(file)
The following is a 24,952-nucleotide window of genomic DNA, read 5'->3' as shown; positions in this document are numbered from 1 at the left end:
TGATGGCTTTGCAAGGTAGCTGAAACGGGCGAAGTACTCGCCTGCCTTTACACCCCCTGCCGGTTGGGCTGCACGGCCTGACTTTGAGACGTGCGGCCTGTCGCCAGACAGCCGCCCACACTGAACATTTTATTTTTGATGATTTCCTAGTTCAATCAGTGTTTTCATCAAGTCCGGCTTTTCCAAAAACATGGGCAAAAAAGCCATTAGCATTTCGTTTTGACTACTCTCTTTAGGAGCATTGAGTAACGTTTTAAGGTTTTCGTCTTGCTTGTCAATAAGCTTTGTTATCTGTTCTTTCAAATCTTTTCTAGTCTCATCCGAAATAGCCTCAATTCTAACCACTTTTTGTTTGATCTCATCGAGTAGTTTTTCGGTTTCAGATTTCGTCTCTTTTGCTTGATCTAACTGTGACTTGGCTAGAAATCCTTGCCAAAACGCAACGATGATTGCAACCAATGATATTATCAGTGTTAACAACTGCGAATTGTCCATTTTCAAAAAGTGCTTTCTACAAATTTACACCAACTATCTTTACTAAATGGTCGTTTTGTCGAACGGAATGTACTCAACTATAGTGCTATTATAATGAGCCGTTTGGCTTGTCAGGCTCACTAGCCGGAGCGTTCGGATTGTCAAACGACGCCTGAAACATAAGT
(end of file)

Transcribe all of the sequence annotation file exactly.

The following is a 24,952-nucleotide window of genomic DNA, read 5'->3' as shown; positions in this document are numbered from 1 at the left end:
TGATGGCTTTGCAAGGTAGCTGAAACGGGCGAAGTACTCGCCTGCCTTTACACCCCCTGCCGGTTGGGCTGCACGGCCTGACTTTGAGACGTGCGGCCTGTCGCCAGACAGCCGCCCACACTGAACATTTTATTTTTGATGATTTCCTAGTTCAATCAGTGTTTTCATCAAGTCCGGCTTTTCCAAAAACATGGGCAAAAAAGCCATTAGCATTTCGTTTTGACTACTCTCTTTAGGAGCATTGAGTAACGTTTTAAGGTTTTCGTCTTGCTTGTCAATAAGCTTTGTTATCTGTTCTTTCAAATCTTTTCTAGTCTCATCCGAAATAGCCTCAATTCTAACCACTTTTTGTTTGATCTCATCGAGTAGTTTTTCGGTTTCAGATTTCGTCTCTTTTGCTTGATCTAACTGTGACTTGGCTAGAAATCCTTGCCAAAACGCAACGATGATTGCAACCAATGATATTATCAGTGTTAACAACTGCGAATTGTCCATTTTCAAAAAGTGCTTTCTACAAATTTACACCAACTATCTTTACTAAATGGTCGTTTTGTCGAACGGAATGTACTCAACTATAGTGCTATTATAATGAGCCGTTTGGCTTGTCAGGCTCACTAGCCGGAGCGTTCGGATTGTCAAACGACGCCTGAAACATAAGT